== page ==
Mike Nowatzki reports for Forum News Service. He can be reached at (701) 255-5607.
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Top Democratic-NPL Party lawmakers called Thursday for an audit of the state’s contracts with Bismarck-based Odney Advertising after reports that the firm emailed “suggested talking points” for state officials to use when responding to questions about Tax Commissioner Ryan Rauschenberger’s leave of absence for alcohol treatment.
Claudia Berg, a 33-year employee of the State Historical Society and coordinator of the nearly completed $51.7 million expansion of the North Dakota Heritage Center, was picked Wednesday to lead the agency after current Director Merl Paaverud retires Nov. 14.
Secretary of State Al Jaeger got permission Wednesday to move more money into his budget for overtime and temporary staff as his office continues to experience what he called “unprecedented” demand for services brought on by North Dakota’s thriving economy.
A $3 million grant approved Wednesday from North Dakota’s Outdoor Heritage Fund could mean more than $38 million in incentives for farmers, ranchers and landowners to remove environmentally sensitive land from production, officials said.
A member of the State Historical Board said she’s “challenged to reconcile” how a search committee that was directed to forward three finalists for interviews for director of the State Historical Society ended up advancing only two finalists – both internal candidates – despite more than 40 applicants for the position. The 12-member board is scheduled to interview the two finalists Wednesday. Claudia Berg, coordinator of the nearly-completed $51.7 million expansion of the North Dakota Heritage Center, and Museum Division Director Chris Johnson are in the running to replace current Director Merl Paaverud when he retires in November after 13 years. Emails and meeting minutes obtained by Forum News Service through an open records request demonstrate how some board members intended to hire from within the Historical Society’s walls from the outset.
The largest single appropriation of state funding for the Fargo-Moorhead flood diversion project was released Monday with a unanimous vote of the State Water Commission. State lawmakers included $100 million in the water commission’s 2013-2015 budget to support the $1.8 billion diversion project, after having previously appropriated $45 million during the 2009 session and $30 million in 2011. Commission members on Monday approved the additional cost-share dollars that will help fund nearly $211 million in diversion program costs budgeted for fiscal year 2015, which begins Oct. 1, Fargo City Administrator Pat Zavoral said.
Campaign advisor Odney Advertising provided talking points for officials in the North Dakota tax commissioner’s office and governor’s office to use when responding to questions related to Tax Commissioner Ryan Rauschenberger’s decision to take a leave of absence for alcohol treatment, email records show. In a Sept. 5 email titled “Suggested Talking Points re: Ryan Rauschenberger,” former tax commissioner Cory Fong – who left the office Dec. 31 to take a job with Odney, leading to Rauschenberger’s appointment by Gov. Jack Dalrymple – laid out answers to several anticipated questions about Rauschenberger’s absence. One question related to how much work Rauschenberger had missed over the past several weeks and months due to his treatment and condition.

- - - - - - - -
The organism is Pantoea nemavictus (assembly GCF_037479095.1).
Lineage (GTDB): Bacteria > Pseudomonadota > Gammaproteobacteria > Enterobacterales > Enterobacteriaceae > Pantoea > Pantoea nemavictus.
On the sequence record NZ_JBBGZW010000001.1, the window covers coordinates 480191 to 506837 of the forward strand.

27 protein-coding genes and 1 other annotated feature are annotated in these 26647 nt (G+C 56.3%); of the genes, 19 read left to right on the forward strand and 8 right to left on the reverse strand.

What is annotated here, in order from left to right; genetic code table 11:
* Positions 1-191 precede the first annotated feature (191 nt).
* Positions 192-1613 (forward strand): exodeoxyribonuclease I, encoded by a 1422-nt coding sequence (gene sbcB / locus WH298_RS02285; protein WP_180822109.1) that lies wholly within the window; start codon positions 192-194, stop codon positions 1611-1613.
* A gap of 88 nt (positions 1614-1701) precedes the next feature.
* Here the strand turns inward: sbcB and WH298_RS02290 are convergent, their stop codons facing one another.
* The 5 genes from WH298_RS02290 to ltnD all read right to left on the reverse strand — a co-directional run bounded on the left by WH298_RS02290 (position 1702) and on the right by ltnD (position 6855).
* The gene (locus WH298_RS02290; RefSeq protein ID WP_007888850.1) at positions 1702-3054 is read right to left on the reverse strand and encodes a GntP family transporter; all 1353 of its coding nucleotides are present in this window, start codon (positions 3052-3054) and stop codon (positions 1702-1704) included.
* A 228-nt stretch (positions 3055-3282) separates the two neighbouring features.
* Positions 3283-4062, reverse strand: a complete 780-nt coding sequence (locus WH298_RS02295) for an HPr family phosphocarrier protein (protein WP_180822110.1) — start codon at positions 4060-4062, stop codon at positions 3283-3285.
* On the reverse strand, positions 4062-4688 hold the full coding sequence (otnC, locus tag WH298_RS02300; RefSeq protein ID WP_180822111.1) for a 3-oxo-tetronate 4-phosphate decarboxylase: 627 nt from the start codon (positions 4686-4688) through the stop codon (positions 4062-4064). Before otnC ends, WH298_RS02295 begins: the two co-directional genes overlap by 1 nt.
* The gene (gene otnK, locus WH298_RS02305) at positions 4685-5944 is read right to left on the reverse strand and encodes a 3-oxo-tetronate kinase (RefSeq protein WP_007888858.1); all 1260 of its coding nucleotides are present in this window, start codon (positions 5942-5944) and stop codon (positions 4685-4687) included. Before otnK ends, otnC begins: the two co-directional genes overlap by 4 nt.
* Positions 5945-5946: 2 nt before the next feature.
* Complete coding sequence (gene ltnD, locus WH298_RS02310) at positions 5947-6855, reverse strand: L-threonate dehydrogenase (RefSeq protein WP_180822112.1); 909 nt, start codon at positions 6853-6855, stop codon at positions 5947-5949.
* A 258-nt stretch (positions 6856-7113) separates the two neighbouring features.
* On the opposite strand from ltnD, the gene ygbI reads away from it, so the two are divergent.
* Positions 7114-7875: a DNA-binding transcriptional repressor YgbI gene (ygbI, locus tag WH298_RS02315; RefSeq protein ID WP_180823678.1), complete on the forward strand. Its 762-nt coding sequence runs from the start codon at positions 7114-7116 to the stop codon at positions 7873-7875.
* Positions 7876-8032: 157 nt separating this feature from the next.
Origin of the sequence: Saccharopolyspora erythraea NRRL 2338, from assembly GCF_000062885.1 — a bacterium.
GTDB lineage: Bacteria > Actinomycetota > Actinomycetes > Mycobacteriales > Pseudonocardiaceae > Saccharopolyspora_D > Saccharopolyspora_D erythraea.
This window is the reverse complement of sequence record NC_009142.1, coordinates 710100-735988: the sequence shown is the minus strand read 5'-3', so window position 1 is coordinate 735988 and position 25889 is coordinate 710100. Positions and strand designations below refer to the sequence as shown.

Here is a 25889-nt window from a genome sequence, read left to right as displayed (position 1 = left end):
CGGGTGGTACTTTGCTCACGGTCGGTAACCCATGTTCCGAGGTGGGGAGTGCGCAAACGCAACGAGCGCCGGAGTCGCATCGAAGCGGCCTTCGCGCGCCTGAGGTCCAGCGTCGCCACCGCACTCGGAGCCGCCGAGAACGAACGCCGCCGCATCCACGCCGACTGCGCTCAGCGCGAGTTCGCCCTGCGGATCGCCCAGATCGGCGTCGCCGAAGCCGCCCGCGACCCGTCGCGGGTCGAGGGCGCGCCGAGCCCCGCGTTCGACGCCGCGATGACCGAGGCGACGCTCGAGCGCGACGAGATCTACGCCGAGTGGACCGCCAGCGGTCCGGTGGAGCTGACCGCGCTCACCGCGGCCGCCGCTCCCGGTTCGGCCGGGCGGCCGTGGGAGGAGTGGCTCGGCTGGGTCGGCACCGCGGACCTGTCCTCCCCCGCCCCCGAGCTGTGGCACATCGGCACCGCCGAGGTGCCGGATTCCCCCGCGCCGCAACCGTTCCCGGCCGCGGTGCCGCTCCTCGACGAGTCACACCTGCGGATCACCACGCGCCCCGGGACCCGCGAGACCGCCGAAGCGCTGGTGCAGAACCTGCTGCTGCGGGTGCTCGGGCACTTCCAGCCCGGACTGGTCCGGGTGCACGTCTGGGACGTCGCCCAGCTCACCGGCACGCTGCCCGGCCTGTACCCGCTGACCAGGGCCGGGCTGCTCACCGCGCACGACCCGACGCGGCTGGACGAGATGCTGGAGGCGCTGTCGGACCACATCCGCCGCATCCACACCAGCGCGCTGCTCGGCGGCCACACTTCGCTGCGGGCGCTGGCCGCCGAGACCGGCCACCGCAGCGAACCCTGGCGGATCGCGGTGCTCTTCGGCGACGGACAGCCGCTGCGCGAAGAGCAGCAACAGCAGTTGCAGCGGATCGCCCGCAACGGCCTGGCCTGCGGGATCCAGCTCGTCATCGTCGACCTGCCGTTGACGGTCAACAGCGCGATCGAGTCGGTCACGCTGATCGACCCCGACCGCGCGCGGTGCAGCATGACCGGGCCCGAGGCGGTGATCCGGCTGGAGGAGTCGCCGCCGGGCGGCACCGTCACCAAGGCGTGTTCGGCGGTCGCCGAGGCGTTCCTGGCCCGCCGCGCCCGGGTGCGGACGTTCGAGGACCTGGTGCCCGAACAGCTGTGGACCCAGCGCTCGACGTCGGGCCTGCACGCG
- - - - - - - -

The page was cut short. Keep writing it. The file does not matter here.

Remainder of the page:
The trend of North Dakotans being forced to leave their homes because of skyrocketing rents and the state’s lack of affordable housing – especially in oil-impacted areas – will get worse before it gets better, an attorney said Wednesday during a housing forum here. Richard LeMay, litigation director for Legal Services of North Dakota, said the percentage of applications for legal assistance related to housing issues has increased from 20 percent before the current oil boom began in 2008 to about 60 percent today. Evictions in Williams and Ward counties have risen sharply based on court records, LeMay said. He predicted Minot will become “the next battlefield” for affordable housing as rising rents, taxes and cost of living drive both renters and fixed-income homeowners out of Williston.
A homebuyer assistance program launched in 2002 as a way to entice people to move to North Dakota has been expanded to help more state residents become homeowners. The North Dakota Roots Program originally required borrowers to have lived out of the state for at least one year before establishing residency in North Dakota. They also had to work at least 20 hours per week and buy a home within their first year of employment in North Dakota. Under program changes approved by the state Industrial Commission on July 29, any North Dakota household earning up to 140 percent of the area median income can access the affordable interest rate loans and down payment and closing cost assistance offered by the North Dakota Housing Finance Agency, which administers the program.
While criticizing a ballot measure that would divert millions of dollars in North Dakota oil tax revenue into a conservation fund, House Majority Leader Al Carlson said he plans to introduce legislation next year that would spend $30 million to $50 million to enhance parks and other recreational opportunities. Carlson, R-Fargo, mentioned the bill during a GOP luncheon Tuesday in Bismarck as an alternative to Measure 5, a constitutional amendment on the Nov. 4 statewide ballot. If approved, the measure will create a conservation fund and trust that would receive 5 percent of the state’s share of oil extraction tax revenue for the next 25 years.